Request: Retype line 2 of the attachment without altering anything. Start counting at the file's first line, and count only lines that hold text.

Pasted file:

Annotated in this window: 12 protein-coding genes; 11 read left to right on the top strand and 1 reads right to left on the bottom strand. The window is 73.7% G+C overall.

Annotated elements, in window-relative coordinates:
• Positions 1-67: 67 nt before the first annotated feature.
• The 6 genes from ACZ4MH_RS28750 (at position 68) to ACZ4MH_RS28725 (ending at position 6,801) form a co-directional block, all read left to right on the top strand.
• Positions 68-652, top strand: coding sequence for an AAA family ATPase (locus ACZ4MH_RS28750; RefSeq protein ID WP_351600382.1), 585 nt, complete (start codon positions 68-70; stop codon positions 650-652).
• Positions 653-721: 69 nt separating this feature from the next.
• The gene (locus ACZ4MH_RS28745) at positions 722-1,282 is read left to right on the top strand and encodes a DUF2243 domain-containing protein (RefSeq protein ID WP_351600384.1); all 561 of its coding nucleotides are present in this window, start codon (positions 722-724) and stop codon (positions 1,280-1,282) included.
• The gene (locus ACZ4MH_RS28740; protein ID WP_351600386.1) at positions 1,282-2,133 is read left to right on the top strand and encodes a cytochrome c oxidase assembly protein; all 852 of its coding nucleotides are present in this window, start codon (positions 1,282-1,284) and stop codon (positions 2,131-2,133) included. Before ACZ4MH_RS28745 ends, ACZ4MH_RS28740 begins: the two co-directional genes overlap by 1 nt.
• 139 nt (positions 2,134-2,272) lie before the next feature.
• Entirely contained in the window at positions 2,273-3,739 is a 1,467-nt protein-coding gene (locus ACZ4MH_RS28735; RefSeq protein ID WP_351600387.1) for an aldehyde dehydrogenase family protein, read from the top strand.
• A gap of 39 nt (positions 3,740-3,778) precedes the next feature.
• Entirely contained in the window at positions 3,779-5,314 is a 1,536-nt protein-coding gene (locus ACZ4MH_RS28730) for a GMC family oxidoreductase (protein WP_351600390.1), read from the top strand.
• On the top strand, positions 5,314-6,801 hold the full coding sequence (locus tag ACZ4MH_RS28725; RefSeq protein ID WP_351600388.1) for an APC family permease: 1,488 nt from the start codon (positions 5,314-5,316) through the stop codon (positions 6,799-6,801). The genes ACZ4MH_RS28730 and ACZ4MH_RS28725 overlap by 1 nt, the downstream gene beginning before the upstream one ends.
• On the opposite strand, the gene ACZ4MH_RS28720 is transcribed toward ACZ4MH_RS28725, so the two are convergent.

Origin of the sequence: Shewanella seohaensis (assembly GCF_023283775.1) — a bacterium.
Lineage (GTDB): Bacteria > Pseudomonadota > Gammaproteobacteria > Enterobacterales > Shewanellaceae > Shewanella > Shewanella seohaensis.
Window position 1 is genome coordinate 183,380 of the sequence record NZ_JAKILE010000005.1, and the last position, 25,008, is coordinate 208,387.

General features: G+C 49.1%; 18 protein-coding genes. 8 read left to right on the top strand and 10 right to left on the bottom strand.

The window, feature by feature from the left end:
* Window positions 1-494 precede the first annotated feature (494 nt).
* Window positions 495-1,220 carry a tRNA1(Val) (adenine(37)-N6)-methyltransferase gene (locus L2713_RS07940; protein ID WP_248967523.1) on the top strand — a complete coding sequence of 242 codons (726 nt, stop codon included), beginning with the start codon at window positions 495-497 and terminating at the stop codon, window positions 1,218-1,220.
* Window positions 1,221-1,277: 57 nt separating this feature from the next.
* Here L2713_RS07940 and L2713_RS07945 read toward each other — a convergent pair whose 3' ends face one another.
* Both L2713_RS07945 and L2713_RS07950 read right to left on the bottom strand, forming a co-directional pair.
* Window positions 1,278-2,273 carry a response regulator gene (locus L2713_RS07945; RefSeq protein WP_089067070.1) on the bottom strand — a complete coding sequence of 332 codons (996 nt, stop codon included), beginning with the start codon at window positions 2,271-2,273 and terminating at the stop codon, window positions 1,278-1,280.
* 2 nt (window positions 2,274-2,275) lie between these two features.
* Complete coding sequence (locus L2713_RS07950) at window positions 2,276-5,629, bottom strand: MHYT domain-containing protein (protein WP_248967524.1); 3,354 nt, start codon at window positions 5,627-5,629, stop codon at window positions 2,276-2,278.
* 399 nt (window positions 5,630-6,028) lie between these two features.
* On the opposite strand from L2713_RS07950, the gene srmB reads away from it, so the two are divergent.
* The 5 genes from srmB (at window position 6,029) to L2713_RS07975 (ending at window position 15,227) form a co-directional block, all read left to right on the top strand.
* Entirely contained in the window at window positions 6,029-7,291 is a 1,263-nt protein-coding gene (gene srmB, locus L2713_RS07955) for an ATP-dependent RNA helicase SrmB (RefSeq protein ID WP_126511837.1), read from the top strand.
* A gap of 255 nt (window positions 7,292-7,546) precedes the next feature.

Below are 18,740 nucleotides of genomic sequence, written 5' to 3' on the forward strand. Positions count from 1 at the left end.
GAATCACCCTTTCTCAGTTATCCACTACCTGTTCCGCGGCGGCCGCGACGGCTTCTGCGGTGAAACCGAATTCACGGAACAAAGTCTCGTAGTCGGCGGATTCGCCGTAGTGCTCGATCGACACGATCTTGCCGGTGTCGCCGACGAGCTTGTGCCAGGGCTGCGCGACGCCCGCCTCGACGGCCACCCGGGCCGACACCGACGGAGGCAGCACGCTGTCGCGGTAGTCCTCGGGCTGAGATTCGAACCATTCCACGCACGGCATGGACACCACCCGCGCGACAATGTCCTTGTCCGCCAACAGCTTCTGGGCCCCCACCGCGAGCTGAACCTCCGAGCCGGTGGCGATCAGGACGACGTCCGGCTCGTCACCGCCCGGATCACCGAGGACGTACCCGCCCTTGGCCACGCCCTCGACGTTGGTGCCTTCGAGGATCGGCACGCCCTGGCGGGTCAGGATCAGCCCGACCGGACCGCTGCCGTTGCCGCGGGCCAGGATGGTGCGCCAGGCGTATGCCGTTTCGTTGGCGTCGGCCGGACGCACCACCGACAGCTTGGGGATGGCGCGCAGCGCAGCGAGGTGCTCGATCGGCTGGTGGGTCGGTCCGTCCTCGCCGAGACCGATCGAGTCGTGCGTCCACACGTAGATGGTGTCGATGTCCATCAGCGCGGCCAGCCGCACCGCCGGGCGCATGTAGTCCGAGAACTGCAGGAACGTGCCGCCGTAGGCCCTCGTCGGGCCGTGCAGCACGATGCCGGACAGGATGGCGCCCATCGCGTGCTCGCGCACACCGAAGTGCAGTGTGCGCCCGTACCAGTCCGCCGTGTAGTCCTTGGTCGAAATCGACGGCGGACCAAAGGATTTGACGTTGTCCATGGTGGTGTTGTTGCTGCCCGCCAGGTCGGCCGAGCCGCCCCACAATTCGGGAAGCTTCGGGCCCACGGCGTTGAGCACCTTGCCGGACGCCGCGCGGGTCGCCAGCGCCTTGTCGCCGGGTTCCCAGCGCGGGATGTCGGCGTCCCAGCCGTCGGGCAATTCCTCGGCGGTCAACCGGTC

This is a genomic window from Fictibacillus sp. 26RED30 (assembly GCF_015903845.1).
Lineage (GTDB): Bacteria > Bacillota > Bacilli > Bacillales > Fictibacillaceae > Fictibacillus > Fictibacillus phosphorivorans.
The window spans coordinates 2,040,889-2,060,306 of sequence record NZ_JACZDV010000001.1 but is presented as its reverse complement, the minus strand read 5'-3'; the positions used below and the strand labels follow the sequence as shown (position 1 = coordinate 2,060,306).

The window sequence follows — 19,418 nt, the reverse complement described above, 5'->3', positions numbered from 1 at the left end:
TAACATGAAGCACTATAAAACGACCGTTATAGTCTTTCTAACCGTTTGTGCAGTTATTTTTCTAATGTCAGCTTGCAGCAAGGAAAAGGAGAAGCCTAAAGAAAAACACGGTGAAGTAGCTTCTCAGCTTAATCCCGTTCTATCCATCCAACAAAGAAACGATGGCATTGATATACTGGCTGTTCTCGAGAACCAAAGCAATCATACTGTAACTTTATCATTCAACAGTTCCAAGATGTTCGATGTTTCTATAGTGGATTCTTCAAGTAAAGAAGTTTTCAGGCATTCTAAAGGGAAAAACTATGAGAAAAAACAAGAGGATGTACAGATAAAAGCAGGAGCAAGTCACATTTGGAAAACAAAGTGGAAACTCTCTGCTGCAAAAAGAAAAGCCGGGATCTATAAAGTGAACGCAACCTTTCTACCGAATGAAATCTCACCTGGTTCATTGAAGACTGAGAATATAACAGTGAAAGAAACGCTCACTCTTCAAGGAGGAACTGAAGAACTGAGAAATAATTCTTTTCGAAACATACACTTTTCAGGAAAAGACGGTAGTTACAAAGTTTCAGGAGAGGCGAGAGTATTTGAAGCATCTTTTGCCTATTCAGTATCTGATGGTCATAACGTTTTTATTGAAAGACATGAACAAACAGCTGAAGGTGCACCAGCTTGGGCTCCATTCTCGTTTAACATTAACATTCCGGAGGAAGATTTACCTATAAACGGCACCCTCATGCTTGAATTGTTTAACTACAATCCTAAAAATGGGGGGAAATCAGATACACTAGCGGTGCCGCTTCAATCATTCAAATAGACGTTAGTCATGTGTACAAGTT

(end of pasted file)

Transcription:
Annotated elements, in window-relative coordinates: